By CHESTER ROBARDS
Tribune Senior Reporter
ACCUSING the police force of double standards, Rodney Moncur said if he must face charges of posting “indecent photos” on the internet, so should the police officers who allegedly circulated the gruesome crime scene images of murder victim Nellie Brown-Cox.
Amid growing public concern about the police’s new internet censorship policy, the Justice of the Peace and human rights activist challenged Commissioner of Police Ellison Greenslade to be consistent and bring the photo leak officers to justice.
Moncur has been charged with “committing a grossly indecent act” by posting a picture of a man who died in police custody on his Facebook page.
There has been a huge response on social media to his arrest, with a Facebook group called Free Rodney Moncur gaining more than 4,000 members and Rodney Moncur’s name trending on Twitter. A number of people raised concerns over freedom of speech, and also raised the question of the crime scene photographs in the Brown-Cox case.
“I have been arrested for photographs,” Moncur said. “The Commissioner of Police promised us when the Nellie Brown-Cox photos were released – he said he knew who did it you know – and he is going to take action, and he’s going to tell the public.”
During a radio interview in July 2011, Commissioner Greenslade confirmed that the leak came from within the police force and said he was almost ready to make a decision on the investigation.
“We have done extremely well (with the leak investigation). I indicated to some press colleagues a short while back that the file is on my desk being carefully reviewed. I will be making decisions very shortly, and I will make a public pronouncement once a decision is made. I am not going to be rushed into making a decision until I am satisfied I have done my due diligence. I am almost there,” said Mr Greenslade.
Police officers who are found to be in breach of protocols could face “severe disciplinary action,” including dismissal from the force, he said.
But, Moncur noted, “To date, the Commissioner of Police has not reported to the public. And since it is officers of the Royal Bahamas Police Force who did that, what is he going to do about them?
“It is double standards.”
The crime scene photos leaked by police showed a blood-stained apartment with Nellie Brown lying dead on the kitchen floor, several parts of her body hacked off. Other photos showed some of those severed body parts in other rooms of the apartment.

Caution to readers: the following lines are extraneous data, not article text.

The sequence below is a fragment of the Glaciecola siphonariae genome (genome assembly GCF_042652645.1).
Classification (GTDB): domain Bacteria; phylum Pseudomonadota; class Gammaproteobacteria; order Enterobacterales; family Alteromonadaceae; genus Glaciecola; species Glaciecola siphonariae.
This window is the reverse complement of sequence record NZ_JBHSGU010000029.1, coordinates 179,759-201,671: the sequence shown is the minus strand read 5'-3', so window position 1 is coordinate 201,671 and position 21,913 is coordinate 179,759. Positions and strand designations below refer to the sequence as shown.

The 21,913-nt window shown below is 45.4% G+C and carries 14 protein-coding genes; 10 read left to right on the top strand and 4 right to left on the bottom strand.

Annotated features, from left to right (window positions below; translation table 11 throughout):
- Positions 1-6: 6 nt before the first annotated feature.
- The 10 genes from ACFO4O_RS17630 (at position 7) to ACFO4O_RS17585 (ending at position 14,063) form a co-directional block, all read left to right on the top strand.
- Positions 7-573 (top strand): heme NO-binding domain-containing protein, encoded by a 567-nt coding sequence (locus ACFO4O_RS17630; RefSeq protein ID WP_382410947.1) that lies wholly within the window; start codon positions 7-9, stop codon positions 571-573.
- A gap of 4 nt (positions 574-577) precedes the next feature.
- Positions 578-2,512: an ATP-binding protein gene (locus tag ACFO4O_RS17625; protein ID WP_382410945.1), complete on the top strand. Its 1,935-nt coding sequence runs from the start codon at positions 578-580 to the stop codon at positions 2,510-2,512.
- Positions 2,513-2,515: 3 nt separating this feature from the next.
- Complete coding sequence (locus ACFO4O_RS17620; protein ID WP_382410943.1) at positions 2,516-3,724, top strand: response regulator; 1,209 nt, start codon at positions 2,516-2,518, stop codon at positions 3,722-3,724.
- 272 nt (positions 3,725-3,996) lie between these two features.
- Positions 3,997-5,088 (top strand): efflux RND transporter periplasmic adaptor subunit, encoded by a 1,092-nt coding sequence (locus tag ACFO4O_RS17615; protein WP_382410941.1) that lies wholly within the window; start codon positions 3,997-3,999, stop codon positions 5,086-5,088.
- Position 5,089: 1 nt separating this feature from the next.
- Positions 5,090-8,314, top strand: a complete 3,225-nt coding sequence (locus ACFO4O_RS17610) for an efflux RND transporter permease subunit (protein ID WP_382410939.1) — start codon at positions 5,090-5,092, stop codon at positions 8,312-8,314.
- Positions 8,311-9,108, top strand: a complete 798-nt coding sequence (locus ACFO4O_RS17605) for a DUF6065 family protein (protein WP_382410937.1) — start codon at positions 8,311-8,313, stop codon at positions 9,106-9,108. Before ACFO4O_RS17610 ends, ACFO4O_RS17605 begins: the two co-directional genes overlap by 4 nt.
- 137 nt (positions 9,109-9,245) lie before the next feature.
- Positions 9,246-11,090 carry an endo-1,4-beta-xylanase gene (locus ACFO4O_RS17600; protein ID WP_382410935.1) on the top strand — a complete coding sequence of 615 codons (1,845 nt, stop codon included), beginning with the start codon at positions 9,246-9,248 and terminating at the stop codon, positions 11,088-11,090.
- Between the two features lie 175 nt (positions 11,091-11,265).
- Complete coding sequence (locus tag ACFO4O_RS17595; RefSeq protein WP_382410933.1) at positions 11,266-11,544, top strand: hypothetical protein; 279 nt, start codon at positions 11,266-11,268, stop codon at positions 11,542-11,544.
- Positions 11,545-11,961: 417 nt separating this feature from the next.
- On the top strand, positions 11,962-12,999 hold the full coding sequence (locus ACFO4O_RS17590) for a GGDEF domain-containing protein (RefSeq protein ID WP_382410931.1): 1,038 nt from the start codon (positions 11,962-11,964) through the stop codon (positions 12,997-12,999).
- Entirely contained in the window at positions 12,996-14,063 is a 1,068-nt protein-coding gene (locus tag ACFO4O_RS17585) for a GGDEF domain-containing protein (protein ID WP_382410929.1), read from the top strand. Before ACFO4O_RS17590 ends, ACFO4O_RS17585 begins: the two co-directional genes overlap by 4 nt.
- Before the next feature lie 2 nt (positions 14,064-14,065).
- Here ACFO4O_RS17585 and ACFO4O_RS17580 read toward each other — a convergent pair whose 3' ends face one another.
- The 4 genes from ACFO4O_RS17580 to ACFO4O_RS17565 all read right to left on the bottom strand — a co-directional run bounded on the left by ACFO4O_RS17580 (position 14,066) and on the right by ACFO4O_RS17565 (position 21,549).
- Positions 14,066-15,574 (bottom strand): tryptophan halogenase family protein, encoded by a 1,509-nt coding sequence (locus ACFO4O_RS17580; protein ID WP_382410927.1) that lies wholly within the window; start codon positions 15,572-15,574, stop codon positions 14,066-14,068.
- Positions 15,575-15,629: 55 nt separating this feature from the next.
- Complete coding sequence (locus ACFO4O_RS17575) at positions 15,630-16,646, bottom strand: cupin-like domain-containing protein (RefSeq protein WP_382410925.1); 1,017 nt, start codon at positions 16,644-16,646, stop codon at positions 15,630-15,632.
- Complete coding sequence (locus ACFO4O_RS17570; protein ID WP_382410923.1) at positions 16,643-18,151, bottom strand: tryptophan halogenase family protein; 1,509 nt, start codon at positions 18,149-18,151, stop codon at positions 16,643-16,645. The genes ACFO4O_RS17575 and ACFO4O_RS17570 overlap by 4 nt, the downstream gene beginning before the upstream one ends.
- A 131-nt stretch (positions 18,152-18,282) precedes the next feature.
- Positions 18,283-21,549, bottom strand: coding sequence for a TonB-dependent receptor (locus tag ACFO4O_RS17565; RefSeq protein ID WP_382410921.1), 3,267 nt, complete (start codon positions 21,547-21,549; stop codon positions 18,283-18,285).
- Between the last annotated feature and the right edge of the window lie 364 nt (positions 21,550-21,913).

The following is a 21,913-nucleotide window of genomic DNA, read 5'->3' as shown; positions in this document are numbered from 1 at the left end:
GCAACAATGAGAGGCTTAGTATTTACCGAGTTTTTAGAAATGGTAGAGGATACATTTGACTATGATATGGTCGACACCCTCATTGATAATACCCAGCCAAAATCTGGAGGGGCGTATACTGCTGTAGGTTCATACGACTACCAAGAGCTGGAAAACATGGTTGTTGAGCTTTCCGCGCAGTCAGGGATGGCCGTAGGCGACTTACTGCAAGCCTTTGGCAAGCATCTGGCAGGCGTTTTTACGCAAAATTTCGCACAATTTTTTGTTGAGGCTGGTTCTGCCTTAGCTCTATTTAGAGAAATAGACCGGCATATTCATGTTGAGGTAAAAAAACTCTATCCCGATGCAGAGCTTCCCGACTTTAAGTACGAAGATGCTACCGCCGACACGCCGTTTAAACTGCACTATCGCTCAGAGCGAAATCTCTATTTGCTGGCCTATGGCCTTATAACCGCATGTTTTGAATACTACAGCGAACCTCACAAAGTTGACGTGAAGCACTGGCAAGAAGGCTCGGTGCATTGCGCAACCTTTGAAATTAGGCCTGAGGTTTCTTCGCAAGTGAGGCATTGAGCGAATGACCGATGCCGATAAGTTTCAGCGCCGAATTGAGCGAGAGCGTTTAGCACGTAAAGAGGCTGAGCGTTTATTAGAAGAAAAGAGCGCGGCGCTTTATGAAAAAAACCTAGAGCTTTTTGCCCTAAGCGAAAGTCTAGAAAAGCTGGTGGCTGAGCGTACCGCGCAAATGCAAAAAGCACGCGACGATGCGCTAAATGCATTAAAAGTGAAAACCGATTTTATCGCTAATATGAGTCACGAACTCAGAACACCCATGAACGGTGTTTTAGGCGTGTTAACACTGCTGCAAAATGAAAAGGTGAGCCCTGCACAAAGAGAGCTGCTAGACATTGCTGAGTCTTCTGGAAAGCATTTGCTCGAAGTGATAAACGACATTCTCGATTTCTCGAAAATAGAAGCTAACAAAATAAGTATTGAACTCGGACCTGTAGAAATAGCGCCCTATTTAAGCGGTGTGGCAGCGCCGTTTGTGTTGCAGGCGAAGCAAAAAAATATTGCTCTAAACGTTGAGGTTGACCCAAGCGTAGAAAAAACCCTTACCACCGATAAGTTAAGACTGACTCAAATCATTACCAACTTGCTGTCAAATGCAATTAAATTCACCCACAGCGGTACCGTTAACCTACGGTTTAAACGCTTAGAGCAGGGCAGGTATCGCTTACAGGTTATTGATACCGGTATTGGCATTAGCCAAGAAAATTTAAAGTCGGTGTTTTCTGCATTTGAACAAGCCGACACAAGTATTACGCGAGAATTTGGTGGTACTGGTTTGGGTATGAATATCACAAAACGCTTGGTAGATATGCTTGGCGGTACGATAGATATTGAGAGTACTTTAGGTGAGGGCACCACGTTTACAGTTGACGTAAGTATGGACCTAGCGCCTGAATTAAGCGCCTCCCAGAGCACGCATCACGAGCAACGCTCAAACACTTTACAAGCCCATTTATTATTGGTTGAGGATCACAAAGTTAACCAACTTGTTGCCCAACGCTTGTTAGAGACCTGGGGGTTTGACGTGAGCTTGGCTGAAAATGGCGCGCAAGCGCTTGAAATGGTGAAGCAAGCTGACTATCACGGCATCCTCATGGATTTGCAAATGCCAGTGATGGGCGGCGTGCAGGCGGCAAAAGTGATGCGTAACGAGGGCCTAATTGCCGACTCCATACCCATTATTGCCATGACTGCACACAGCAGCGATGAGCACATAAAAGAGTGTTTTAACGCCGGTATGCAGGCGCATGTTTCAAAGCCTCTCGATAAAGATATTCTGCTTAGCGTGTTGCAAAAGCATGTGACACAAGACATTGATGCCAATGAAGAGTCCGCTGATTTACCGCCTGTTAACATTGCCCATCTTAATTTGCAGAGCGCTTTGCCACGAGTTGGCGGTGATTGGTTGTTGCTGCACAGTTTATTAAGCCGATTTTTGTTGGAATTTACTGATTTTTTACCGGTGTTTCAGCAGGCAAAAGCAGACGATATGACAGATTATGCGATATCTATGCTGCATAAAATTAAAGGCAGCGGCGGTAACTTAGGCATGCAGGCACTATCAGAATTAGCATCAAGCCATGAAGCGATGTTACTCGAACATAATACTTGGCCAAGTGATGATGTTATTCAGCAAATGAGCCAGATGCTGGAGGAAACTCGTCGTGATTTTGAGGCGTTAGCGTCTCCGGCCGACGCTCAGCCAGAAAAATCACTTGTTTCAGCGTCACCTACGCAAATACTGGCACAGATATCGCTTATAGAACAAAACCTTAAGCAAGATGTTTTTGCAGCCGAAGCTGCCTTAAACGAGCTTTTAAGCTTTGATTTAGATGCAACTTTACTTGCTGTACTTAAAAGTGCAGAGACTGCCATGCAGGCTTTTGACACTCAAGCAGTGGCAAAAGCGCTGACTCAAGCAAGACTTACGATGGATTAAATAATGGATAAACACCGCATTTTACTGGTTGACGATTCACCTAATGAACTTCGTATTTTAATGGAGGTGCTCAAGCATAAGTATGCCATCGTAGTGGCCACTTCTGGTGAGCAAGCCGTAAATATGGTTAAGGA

Moncur is accused of posting on Facebook autopsy photographs of Jamie Smith, a man who died in police custody last month, and the buttocks of another man who is claimed to have been beaten by police. The photos have since been removed.
Mr Moncur told The Tribune last week that had Police Commissioner Ellison Greenslade asked him to remove the photos he would have. He insisted that his arrest was unwarranted.
Since Mr. Greenslade’s insistence last week that anyone caught posting “lewd” or “obscene” photos online – including those of injured or dead people – would be arrested and tried before the courts, members of the public have questioned whether police should have the authority to undertake this kind of censorship.
Commenting on www.tribune242, many readers also questioned why those who emailed photos of Nellie Brown have not been brought before the courts.
Toolegit242 said: “If I can remember quite vividly, when the pictures of the late Nellie Brown were exposed on the internet by a police officer, Greenslade said with his own mouth, that he will find out which of his officer did that and he would work swiftly to have them prosecuted. He has yet to do it.”
ScaredinNassau wrote: “Will a journalist fear publishing now? The Bahamas is fast becoming a police state. Citizens and visitors alike should truly fear this policy. When will the police who posted pictures of Nellie be bought to justice?”
Some fear the Commissioner’s explanation of what would be barred material was so vague that it would stifle the freedoms of the citizenry.
ScaredinNassau added: “That certainly seems vague enough to allow for loose interpretations to fit any negative comments. Bloggers, reviewers, and journalists beware!”
TalRussell used the example of posting photos of bodies at funerals saying: “I am sure the sensibilities of many Bahamians were offended by the way the mortal remains of murdered Handbag Designer Harl Taylor was displayed at his viewing, with him sitting up in his office chair behind his desk, and not stretched out in his coffin. And I don’t remember the police dispatching their officers to the Funeral Home to arrest the loved one’s of the late Comrade?
“No crime was committed and no damn ‘sensitivity police’ had to be go arrest no one,” he concluded.